No response was seen after radiotherapy.  Infact, progressive disease was noted confirmed radiologically as metastatic deposits on D2 and L1-L5 and these sites were also treated to 30Gy in 10 fractions with the same machine and  the same energy and to a depth of 4cm.

 

With no improvement noticeable radioiodine therapy was instituted on 26/02/01.  She received 2 doses of 250mci of radioiodine at seven months interval.

 

She commenced active physiotherapy after the first dose of radioiodine with gradual but steady improvement.  The power in all the muscle groups became better and she could walk with walker shortly after the second dose of radioiodine.  The power in both upper and lower limbs was grade 5 on discharge.

 

She had been on replacement therapy with levothroxinine 10microgram t.i.d.  Her thyroid function has remained normal on this dose and she has since returned to her normal duty.  She is due to visit the clinic again in six months.

 

DISCUSSION

Thyroid cancer is uncommon and with a uniform world incidence of 40/million, it account for less than 1% of all malignancy. 6 per million die from it yearly.  It is seen from childhood to old age with peak incidence in the 6th decade in Europe and America but in the 4th decade in Africa and Asia most probably because of lower  life expectancy.  It is three times more common in females5.

 

In Nigeria, the incidence rate is about 0.8/100,000 in male and 1.7/100,000 in female4. Follicular and papillary thyroid cancer are generally referred to as differentiated thyroid carcinoma1,4,5.

 

One major difference in the incidence in terms of race is that the proportion of well-differentiated thyroid carcinoma that are follicular is increased greatly in blacks as compared to whites1. It is reported that follicular carcinoma accounts for 15% of all well-differentiated tumours in whites as compared to 34% in blacks5,6.

 

Corticosteroids (dexamethazone, methyl prednisolone) are among the most effective treatment of neurologic dysfunction resulting from spinal cord compression Dexamethazone reduces oedema, inhibits Prostaglandin E2 synthesis and decrease the specific gravity of the compressed spinal cord1,7,5,8.

 

It was also  shown to delay the onset of paraplegia. Steroids reduced the bulk of tumour and as such temporarily reduce the degree of neural compression by direct cytotoxic activity 8.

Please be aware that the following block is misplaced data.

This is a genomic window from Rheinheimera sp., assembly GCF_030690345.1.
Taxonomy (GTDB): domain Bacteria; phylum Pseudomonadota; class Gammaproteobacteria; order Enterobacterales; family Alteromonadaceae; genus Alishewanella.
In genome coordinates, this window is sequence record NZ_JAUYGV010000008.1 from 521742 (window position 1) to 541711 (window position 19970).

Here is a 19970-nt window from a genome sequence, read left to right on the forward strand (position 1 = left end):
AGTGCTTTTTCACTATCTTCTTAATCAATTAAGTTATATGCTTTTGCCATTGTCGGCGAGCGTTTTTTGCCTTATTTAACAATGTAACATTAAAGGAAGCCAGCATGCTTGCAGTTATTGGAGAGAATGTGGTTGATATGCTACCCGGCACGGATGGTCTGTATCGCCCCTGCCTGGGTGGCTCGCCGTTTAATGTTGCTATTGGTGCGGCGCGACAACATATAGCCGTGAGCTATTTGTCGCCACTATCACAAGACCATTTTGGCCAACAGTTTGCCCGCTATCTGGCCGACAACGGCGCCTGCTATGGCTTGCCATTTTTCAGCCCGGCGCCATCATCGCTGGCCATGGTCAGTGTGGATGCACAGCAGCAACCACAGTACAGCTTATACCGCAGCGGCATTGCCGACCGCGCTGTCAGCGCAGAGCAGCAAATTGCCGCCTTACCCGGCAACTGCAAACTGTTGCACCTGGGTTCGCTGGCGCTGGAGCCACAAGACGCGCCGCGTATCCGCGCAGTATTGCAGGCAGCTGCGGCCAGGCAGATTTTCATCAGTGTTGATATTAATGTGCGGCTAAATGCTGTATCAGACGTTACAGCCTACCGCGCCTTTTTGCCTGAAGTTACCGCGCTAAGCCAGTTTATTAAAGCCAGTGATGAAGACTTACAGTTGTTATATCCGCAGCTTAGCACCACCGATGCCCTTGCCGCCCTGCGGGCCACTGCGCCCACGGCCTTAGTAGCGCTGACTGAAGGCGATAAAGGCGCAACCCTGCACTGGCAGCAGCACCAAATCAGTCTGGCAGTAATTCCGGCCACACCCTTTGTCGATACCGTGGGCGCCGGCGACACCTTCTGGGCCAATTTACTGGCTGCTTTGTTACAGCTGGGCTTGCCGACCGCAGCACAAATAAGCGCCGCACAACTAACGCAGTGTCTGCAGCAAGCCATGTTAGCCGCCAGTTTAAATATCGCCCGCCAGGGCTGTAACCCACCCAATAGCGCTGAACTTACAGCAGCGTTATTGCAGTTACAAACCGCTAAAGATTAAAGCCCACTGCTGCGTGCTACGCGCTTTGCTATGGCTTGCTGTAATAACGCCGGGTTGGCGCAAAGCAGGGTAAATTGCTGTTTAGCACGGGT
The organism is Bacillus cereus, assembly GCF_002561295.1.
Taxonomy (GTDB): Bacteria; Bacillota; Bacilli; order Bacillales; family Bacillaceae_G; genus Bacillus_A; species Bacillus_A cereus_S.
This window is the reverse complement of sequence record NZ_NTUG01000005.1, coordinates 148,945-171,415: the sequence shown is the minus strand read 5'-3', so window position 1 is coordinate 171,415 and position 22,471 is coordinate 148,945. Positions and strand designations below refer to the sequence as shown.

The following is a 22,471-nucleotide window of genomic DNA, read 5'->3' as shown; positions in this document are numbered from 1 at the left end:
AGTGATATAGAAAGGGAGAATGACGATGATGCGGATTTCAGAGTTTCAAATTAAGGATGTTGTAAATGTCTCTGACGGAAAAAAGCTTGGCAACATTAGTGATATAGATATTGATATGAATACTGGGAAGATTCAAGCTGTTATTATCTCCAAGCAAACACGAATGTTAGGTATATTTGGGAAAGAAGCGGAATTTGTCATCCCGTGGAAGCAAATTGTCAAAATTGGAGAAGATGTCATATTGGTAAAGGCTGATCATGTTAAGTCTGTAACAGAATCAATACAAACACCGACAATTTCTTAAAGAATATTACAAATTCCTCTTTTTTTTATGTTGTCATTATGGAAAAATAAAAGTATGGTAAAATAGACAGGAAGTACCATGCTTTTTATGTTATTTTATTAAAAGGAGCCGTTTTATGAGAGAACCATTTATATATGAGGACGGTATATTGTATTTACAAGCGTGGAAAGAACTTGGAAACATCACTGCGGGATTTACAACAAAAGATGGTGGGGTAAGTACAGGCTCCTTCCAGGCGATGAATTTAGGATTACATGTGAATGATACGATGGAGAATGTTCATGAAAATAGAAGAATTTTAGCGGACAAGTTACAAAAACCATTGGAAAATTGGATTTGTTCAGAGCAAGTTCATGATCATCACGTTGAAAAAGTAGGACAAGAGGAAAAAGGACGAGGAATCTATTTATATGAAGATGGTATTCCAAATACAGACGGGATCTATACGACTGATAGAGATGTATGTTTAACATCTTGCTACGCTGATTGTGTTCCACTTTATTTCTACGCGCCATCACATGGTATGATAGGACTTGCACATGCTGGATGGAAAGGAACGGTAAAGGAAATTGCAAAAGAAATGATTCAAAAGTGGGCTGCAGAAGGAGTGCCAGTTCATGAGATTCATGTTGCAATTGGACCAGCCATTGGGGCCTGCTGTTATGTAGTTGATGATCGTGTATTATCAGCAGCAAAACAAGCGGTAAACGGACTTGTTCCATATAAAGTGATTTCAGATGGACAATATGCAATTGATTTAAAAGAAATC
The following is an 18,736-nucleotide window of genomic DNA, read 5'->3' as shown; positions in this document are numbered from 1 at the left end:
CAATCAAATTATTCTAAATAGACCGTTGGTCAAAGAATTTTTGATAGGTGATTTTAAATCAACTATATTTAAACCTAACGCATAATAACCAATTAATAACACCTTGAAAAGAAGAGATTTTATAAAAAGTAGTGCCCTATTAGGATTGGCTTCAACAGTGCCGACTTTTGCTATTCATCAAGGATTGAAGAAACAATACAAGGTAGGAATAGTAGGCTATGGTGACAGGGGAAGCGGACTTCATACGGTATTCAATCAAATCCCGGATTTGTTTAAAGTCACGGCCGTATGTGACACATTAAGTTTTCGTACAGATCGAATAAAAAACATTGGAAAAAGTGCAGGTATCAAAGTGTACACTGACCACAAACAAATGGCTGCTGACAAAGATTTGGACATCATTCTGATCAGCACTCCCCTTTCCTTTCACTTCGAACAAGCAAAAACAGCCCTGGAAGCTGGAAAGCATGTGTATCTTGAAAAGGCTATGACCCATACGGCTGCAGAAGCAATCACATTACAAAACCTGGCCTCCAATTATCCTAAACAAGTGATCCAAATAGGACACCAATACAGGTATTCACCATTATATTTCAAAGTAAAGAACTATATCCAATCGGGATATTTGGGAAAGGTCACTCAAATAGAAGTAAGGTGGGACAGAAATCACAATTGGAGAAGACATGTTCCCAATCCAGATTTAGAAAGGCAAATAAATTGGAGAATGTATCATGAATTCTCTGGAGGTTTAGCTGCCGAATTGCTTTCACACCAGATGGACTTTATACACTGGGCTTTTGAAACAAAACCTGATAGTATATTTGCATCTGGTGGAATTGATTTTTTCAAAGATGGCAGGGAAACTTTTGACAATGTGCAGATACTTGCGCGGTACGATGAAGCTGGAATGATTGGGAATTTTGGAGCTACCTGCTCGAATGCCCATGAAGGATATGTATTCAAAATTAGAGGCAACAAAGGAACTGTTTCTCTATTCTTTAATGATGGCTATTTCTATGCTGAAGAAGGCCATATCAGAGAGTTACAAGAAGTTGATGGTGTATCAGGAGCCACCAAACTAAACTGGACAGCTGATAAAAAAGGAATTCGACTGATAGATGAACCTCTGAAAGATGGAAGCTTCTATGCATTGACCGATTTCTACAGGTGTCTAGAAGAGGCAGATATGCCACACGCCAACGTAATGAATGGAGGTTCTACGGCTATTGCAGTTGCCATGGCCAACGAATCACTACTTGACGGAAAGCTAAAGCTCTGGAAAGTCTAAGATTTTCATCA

Treatment modality regarding the use of radiotherapy surgery or radioiodine should be individualized. Despite the common occurrences of cord compression, there have been no randomized trials containing more than 30 patients.  Thus the guidelines for treatment of cord compression are largely empiric. Appropriate treatment recommendation can only be made after assessing the patients expected survival, the location, number and mechanism of spinal cord compression(s), the tumour histology, the rapidity of neurologic progression and any history of previous radiotherapy administered to the site under current consideration 1,9,10.

 

Although radiation therapy is currently the treatment of choice for most spinal metastases, it has a less prominent role in the initial management of cord compression from thyroid cancer.  It is usually given post operatively or follow 131 therapy1,9,10.

 

Remission rates in bone metastases from well differentiated thyroid carcinoma vary from 7% 20%9.  A major problem in this category of patients is the diminished ability of thyroid cancer cells to accumulate or incorporate radioiodine1,4,9.

 

In individuals with bone metastases the age has a very important prognostic bearing on treatment outcome. Excellent outcome was reported in young individuals while in the elderly, the outcome was poor.  This is the only tumour in the entire human body where age is included in the American Joint Committee on Cancer ( AJCC) staging classification 1,9,11.

 

Radioiodine plays a major role in the diagnosis and therapy of patients with differentiated thyroid carcinoma.  It is used post-operatively to ablate normal thyroid remnants and during follow-up for whole body scanning and in patients with recurrent disease for treatment 1,4.

 

Curative or therapeutic possibilities in patients with bone metastases of differentiated thyroid carcinoma are limited, especially when there is no uptake of radioiodine 12. Nevertheless these patients will have a life expectancy that may extend for several years2,3. As a consequence, these patients may be exposed to the burden of symptomatic metastases for a long period of time necessitating the need for palliative therapy.  Surgery, external beam irradiation and to a lesser extent radioiodine therapy are the conventional palliative treatment modalities in these patients 1,2.

 

She had a total cumulative dose of 500ci before appreciable response was noted. With such a high dose, associated complications may include damage to the gonads, bone marrow damage, induction of solid tumour and leukaemia11. These risks are relatively small compared to the derivable benefit.

 

CONCLUSION

Spinal cord compression from cancer has poor prognostic feature; patients with compression from well differentiated thyroid carcinoma should be given the benefit of all the treatment modalities as some of them could  recover.

 

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  1. Van De Velda (JH, Flamming JF, Gashing BM, et al 1988 report of the Consensus development conference of the management of differentiated thyroid cancer in the Netherlands. European J. Cancer Clin. Oncol 24; 287-292.

 

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  1. Smit JW, Vielyaye GJ, Cashings BM 2000 Embolization for vertebral metastases of follicular thyroid carcinoma. J. Clin. Endcrinol metab 85, 989-994.